So how can we be more vulnerable at work? Here are 7 tips.

1. Ask questions

I used to think asking questions was a sign of weakness, so I'd hold back in meetings if I didn't understand something. I'd end up causing myself a lot more work trying to find out the answers later.

2. Ask for help

Ask (and accept!) help from others. This is an ongoing thing I have to work on, but I've found people are so willing to help and they want to be asked! If I had just come out and said that I was having a hard time when I returned to work, I would have saved myself a lot of pain and suffering.

3. Take the blame

When something doesn't go as expected, apologize and learn from it. I recently mustered every bit of courage I had to pull a team together to apologize for a project that had flopped, and then talked together about what we learned for next time.

4. Ask for feedback

And be prepared to get it! Earlier this year I told some coworkers I was working on my presentation skills and I wanted their feedback after a big meeting. They told me my presentation was kind of bland. It's never easy to hear what you could do better, but they had some good suggestions that I could put into practice the next time I gave a big presentation.

5. Accept imperfection

This is another one that I have to remind myself of on a daily basis. I can't tell you how many times I've agonized over wording an email perfectly only to realize I had spent way too much time on something that probably wasn't going to get looked at closely at all. I've had to force myself to be ok with good enough.

6. Ask how people are doing

Then make sure you're listening to their answers. Whether you lead a team or not, the simple act of showing a genuine care for how someone else is doing, and listening to what they say is so valuable.

7. Practice vulnerability

Find someone you trust and practice going outside of your comfort zone. I recently worked with a leader who was awesome at drawing out ideas on paper. We'd go back and forth until we thought what we had was good enough to put into a formal document. He was several levels more senior than me, and I remember thinking "Wow, I don't need to prepare slides every time I meet with you? We can just…talk? And sketch ideas?" He taught me that I didn't have to have all of the answers and to be comfortable with brainstorming. I try to instill the same values in my team now.

So where am I today?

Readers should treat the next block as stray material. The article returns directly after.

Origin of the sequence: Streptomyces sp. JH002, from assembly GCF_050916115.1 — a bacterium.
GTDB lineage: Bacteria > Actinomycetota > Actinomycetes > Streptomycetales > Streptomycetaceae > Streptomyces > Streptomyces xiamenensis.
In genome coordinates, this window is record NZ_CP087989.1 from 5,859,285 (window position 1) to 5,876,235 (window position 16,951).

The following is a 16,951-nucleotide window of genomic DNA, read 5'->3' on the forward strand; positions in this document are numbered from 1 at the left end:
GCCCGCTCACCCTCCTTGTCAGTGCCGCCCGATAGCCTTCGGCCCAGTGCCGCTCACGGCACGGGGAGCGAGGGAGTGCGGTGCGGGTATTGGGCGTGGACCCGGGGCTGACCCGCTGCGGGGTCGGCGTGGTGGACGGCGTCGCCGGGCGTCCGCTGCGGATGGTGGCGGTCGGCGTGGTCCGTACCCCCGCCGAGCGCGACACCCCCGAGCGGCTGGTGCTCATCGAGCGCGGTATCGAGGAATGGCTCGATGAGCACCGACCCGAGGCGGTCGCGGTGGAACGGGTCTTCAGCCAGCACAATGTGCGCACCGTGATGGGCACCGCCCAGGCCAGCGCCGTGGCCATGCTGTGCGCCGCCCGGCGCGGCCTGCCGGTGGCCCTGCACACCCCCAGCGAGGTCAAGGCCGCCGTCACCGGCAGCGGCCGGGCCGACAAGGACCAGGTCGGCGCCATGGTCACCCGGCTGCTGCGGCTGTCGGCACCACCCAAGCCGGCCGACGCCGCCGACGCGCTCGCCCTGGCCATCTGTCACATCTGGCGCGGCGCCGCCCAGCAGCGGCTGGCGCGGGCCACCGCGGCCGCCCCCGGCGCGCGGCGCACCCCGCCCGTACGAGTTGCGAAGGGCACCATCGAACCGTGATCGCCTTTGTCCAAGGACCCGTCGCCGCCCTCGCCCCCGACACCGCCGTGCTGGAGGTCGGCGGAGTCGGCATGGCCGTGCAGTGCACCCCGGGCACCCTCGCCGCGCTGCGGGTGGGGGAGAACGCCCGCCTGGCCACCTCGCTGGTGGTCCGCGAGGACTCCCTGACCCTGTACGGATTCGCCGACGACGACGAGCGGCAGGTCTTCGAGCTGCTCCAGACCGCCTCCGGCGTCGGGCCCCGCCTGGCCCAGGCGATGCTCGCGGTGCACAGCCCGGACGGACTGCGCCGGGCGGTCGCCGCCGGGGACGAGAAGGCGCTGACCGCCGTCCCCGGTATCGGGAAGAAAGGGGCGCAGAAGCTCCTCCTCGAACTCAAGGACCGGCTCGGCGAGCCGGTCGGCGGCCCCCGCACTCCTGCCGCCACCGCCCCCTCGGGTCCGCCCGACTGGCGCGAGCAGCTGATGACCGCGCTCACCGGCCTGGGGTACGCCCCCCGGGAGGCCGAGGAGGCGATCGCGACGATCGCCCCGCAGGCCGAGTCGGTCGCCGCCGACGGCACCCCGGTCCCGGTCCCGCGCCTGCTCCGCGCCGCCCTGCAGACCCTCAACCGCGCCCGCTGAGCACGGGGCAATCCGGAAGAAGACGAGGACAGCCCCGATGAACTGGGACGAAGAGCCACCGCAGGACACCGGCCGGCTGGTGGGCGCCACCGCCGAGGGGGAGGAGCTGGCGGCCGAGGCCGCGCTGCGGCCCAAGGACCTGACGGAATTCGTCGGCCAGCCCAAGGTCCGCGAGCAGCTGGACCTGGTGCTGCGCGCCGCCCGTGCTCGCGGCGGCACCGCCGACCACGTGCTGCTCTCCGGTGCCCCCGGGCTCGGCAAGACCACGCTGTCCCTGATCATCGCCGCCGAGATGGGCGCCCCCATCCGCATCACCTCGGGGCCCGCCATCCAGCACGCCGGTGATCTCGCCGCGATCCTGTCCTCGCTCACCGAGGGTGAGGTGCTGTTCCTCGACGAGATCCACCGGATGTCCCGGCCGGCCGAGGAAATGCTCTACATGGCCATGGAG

My son has taught me that, yes, motherhood is a job, but it's one where you can learn as you go and one that I've grown to cherish. I started a support group at work for new moms and lead the local chapter of our Women's Business Resource Group. As a leader, I've been inspired to create environments where people can bring more of themselves to work.

The journey I went through a little more than three years ago, while somewhat of an extreme example, was a true tipping point for me. It caused me to reevaluate how I was showing up at work and understand why it had been so hard for me to be "real" when I encountered struggles of any kind.

It took becoming totally, absolutely, intensely vulnerable to become strong again. And in that experience, I realized that vulnerability isn't weakness. It's courage, and it's strength. And it's actually a key to unleashing the greatness that's within all of us.

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Kristen Przano, Senior Manager, Capital One Garage Innovation Center
Kristen Przano leads engagement, culture and operations for the Capital One Garage, an innovation center for the Financial Services Division. Her passion lies in creating amazing customer experiences, helping others reach their full potential, and she believes the smallest details can often have the biggest impact. On the weekends you can find her gardening, traveling and spending time with her family (husband, Chad, 2 year old son Liam and dog Freddy).

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Brene Brown, “The Power of Vulnerability,” TEDxHouston, June 2010. This article is for educational purposes only, and is not intended to provide medical or legal advice, or to indicate the availability or suitability of any product or service for your unique circumstances.